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Dora ignored advice, says airports boss

DORA (1)

THE National Airports Corporation Limited (NACL) has testified that it advised against former Minister of Communications and Transport Dora Siliya’s proposal to allow Selex Systemi Integrati to repair gratis the radar systems at Kenneth Kaunda and Harry Mwaanga Nkumbula International airports because it had hidden costs.

NACL managing director Robinson Misitala, 47, of Lusaka’s Olympia Park said his institution advised the Ministry of Communications and Transport. Mr Misitala said his advice to the ministry is contained in a letter addressed to then acting civil aviation director David Mzeka.

The NACL managing director said he was informed by Mr Mzeka that Siliya had positively responded to the free offer to repair the old radars at Selex’s cost. This is in a case in which Siliya, who is MMD Petauke Central member of Parliament, is charged with two counts of abuse of authority of office contrary to the Laws of Zambia. “On January 7, 2009, we received a letter from the Department of Civil Aviation authored by then acting director Mr Mzeka informing us that the Honourable minister then, Siliya, had positively responded to the free offer to repair the radar at Selex’s cost.

“On the same day, we prepared a response to this letter and raised some concerns and among the concerns was that the ministry should not take up the free offer from Selex and abandon the earlier suggestion of acquiring the radars using an open tender,” he said.

Mr Misitala said NAC raised the concern because former Ministry of Communications and Transport permanent secretary Eustern Mambwe had assured that money to buy the new radars was available.

He said in his response to Mr Mzeka, NACLobserved that Selex had shifted from repairing the radar systems to installing new ones. Mr Misitala said NACLalso advised that although the free offer was attractive, it had hidden costs. He said Dr Mambwe suggested that an open tender be followed for the new radar systems because the 13.7 million euros involved in the Selex commercial offer was above the ministry’s procurement threshold.

Mr Misitala said on December 11, 2008, he received a copy of a notification signed by Dr Mambwe that an award of the new supply, delivery, installation and commissioning of Zambia air traffic management surveillance radar system had been given to Thales Air Systems of France.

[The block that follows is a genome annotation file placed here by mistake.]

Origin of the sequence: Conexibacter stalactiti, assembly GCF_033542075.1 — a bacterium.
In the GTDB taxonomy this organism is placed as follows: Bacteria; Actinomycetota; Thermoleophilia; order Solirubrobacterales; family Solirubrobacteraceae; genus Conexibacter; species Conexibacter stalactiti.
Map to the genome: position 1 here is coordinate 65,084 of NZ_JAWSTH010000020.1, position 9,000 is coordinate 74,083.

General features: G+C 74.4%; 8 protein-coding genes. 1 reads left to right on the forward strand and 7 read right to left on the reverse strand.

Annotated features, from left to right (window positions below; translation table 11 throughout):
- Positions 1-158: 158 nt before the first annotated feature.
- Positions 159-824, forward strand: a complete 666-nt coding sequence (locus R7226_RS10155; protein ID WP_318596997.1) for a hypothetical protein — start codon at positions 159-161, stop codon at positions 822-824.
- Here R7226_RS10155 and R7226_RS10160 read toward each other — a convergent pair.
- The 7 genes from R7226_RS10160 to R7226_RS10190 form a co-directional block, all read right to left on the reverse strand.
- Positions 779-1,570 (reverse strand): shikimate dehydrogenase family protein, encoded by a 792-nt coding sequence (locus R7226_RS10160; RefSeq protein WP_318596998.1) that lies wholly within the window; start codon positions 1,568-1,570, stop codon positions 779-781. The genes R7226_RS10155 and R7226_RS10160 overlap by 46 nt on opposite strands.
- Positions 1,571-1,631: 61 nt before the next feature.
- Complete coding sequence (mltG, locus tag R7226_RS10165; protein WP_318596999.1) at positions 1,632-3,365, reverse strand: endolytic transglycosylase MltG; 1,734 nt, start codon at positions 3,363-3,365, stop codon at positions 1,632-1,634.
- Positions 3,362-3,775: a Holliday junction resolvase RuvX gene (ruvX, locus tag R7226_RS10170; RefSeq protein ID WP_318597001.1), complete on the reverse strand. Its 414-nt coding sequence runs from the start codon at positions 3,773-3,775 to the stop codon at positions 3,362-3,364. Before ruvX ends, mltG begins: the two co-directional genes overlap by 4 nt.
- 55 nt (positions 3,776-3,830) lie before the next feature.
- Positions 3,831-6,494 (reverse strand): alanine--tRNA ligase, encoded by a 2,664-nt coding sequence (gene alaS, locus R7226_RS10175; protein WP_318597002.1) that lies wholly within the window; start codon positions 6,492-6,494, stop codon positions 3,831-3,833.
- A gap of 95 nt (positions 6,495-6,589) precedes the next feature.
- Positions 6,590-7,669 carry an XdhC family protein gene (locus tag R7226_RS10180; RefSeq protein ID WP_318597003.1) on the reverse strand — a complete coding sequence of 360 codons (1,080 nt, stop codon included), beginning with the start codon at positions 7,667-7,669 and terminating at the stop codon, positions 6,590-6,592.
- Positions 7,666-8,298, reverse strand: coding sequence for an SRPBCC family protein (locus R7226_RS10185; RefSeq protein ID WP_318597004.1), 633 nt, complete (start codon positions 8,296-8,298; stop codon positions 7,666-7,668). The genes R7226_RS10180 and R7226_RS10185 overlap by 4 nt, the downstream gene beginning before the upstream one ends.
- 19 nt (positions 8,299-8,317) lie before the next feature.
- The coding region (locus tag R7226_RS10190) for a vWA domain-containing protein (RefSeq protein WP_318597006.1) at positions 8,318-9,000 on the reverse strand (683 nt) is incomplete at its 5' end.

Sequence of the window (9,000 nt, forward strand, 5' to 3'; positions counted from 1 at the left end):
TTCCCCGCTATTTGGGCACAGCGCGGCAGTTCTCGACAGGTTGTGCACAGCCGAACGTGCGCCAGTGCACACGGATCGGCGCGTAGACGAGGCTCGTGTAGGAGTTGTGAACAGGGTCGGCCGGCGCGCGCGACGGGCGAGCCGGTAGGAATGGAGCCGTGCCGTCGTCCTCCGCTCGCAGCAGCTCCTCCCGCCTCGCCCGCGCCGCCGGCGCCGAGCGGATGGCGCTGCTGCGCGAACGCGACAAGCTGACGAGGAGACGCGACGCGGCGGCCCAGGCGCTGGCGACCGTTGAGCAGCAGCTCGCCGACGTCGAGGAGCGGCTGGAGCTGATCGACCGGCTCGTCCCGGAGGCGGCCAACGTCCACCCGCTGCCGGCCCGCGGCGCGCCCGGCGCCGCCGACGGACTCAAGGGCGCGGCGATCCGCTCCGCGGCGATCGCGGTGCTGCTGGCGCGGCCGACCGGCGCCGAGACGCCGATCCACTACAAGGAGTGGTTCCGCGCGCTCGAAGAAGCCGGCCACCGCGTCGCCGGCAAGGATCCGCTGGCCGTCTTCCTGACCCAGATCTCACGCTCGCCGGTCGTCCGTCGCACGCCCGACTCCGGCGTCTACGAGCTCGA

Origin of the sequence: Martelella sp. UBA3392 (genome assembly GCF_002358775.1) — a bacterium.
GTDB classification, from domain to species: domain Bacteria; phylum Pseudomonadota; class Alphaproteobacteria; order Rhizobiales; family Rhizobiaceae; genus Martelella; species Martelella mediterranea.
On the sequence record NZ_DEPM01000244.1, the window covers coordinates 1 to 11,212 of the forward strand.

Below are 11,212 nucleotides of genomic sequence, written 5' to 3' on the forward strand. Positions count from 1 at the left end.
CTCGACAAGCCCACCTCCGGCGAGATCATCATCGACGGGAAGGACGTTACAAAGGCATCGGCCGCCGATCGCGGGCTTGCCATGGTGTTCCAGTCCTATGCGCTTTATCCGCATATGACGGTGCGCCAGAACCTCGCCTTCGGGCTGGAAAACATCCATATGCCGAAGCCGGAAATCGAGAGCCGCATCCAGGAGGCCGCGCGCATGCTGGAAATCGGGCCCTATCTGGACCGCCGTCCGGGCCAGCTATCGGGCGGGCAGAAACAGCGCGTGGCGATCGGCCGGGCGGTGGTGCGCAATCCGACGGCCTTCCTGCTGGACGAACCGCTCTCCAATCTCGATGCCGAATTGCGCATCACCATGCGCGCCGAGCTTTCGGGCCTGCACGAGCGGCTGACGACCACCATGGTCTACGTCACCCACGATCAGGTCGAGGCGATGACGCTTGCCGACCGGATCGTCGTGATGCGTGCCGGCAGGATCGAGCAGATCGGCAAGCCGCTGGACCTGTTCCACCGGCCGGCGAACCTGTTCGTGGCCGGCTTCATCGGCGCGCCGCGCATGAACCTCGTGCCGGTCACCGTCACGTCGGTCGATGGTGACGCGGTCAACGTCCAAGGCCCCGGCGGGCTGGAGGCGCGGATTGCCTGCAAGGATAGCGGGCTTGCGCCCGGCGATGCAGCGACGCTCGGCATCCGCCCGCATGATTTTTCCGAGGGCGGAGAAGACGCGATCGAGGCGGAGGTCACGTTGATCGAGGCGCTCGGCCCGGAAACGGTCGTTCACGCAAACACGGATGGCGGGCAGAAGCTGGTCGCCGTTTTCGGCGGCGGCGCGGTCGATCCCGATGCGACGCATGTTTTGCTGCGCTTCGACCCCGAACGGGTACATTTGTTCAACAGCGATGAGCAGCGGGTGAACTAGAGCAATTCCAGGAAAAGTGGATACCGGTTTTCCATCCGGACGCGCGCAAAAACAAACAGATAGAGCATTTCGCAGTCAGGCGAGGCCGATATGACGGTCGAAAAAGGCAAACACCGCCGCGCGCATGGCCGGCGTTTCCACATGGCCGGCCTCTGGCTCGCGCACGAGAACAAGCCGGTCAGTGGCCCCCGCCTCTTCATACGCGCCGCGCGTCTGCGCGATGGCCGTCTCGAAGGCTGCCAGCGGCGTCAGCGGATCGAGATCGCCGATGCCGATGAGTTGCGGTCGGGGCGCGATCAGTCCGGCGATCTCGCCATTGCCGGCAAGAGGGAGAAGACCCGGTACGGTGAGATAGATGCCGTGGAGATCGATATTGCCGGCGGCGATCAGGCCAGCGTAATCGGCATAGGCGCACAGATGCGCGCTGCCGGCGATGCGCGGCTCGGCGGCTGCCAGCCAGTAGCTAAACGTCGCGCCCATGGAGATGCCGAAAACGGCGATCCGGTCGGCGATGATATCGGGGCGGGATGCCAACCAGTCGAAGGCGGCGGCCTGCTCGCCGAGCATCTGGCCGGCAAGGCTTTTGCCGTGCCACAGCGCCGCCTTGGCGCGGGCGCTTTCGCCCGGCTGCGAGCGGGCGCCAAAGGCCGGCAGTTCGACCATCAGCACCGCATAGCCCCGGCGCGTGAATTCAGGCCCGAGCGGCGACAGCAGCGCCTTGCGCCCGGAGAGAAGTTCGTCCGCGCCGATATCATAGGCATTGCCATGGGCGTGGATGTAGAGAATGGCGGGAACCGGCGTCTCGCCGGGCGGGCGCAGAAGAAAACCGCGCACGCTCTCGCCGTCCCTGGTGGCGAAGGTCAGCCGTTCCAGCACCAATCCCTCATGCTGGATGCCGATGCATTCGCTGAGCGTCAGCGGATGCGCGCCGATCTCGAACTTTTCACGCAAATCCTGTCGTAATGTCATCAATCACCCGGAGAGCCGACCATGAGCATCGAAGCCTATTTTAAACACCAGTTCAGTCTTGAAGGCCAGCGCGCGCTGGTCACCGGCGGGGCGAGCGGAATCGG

Mr Misitala said he received a letter dated January 26, 2009 signed by Siliya and addressed to Selex Systemi Integrati vice-president Domenico Lovino, in which the former Cabinet minister was accepting the free offer to repair the old radar systems and asking him to receive Selex officials.

He said despite offering to repair the radars freely, they started asking for extra funds and on May 19 and 22, 2009 NACL officials were called to the ministry for a meeting where the Selex team was requesting for 1.6 million euros.

Mr Misitala said Selex requested for the money on grounds that if NACL wanted the standard monitoring unit, Government would need to pay for the monitoring units. He said that then former Ministry of Communications and Transport permanent secretary Mukuka Zimba was reluctant to release the money and asked the Selex team to prepare a report on the work they had done on the airports.

Siliya is accused of directing the cancellation of a duly-awarded tender between February 20, 2008 and April 20, 2009. The tender was for the supply, delivery, installation and commissioning of Zambia air traffic management surveillance radar system to Thales Air Systems, whose implementation was frustrated and an act prejudicial to the rights or interests of the Government of the Republic of Zambia.

Particulars in the second offence are that during the same period, in breach of laid down procedure, Siliya did accept a purportedly free offer from Selex Systemi Integrati for the repair of a radar head at Lusaka International Airport as a result of which Government actually paid K1,943,932,360, an act prejudicial to the rights or interests of the Government of the Republic of Zambia.

Trial continues today, 17th July,2012.
(Source: Zambia Daily Mail)

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